open access

Vol 13, No 6 (2018)
Review Papers
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Pulmonary embolism — review of diagnostic imaging methods

Anna Skornicz, Marcin Madziarski, Aleksandra Grajek, Katarzyna Madziarska
Folia Cardiologica 2018;13(6):526-533.

open access

Vol 13, No 6 (2018)
Review Papers

Abstract

A pulmonary embolism (PE) is one of the most common life-threatening cardiological disorders. It is the mechanical blockage of a lung artery by a substance, usually a thrombus, that has moved through the bloodstream. The suspicion of PE may be based on specific, yet non-characteristic subjective and objective symptoms, including laboratory investigations and the medical history of the patient. For a clinical assessment of the likelihood of PE, two point scales are recommended — the Wells Scale and the modified Geneva Score. Imaging tests that can confirm or exclude PE include both methods associated with radiation exposure, such as chest radiogram, lung scintigraphy, single-photon emission computed tomography, computed tomographic pulmonary angiography or pulmonary angiography, as well as methods without radiation exposure such as ultrasonography (where venous compression ultrasound and echocardiography are promising, but are not yet ready for widespread use) and magnetic resonance angiography. The choice of imaging method depends on the availability of specific medical equipment and the clinical condition of the patient.

Abstract

A pulmonary embolism (PE) is one of the most common life-threatening cardiological disorders. It is the mechanical blockage of a lung artery by a substance, usually a thrombus, that has moved through the bloodstream. The suspicion of PE may be based on specific, yet non-characteristic subjective and objective symptoms, including laboratory investigations and the medical history of the patient. For a clinical assessment of the likelihood of PE, two point scales are recommended — the Wells Scale and the modified Geneva Score. Imaging tests that can confirm or exclude PE include both methods associated with radiation exposure, such as chest radiogram, lung scintigraphy, single-photon emission computed tomography, computed tomographic pulmonary angiography or pulmonary angiography, as well as methods without radiation exposure such as ultrasonography (where venous compression ultrasound and echocardiography are promising, but are not yet ready for widespread use) and magnetic resonance angiography. The choice of imaging method depends on the availability of specific medical equipment and the clinical condition of the patient.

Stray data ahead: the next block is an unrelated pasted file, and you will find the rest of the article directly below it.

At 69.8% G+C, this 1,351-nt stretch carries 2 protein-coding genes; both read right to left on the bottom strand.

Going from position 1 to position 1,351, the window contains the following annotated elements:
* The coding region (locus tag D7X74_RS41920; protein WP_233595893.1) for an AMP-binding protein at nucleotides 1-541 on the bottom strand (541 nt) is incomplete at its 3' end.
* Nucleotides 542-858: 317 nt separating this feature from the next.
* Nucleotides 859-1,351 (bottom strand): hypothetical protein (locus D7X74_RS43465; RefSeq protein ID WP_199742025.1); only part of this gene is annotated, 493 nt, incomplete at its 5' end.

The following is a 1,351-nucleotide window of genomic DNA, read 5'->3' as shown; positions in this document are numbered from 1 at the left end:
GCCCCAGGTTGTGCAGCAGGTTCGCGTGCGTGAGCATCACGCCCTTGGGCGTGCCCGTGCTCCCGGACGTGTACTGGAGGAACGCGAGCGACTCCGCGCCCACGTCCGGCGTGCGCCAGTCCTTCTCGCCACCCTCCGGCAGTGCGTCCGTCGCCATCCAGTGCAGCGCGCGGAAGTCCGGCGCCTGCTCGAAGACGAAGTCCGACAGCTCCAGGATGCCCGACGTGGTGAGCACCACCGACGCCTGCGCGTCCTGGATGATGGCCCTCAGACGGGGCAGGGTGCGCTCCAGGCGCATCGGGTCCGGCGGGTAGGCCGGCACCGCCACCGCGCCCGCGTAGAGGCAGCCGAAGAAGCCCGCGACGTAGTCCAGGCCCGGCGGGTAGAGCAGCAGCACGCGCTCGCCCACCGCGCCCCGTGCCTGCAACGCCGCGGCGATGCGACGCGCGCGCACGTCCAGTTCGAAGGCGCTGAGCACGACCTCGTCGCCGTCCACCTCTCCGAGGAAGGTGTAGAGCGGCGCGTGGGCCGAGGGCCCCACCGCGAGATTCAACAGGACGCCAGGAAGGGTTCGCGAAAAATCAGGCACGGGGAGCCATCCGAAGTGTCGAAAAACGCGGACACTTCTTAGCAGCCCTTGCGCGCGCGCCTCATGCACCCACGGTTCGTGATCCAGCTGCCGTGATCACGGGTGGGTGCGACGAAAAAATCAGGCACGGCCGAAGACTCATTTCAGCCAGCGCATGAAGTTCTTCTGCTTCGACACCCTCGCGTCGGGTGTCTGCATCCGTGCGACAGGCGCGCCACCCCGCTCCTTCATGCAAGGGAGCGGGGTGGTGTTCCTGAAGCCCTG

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Keywords

pulmonary embolism, diagnostics, review

About this article
Title

Pulmonary embolism — review of diagnostic imaging methods

Journal

Folia Cardiologica

Issue

Vol 13, No 6 (2018)

Pages

526-533

Bibliographic record

Folia Cardiologica 2018;13(6):526-533.

Keywords

pulmonary embolism
diagnostics
review

Authors

Anna Skornicz
Marcin Madziarski
Aleksandra Grajek
Katarzyna Madziarska

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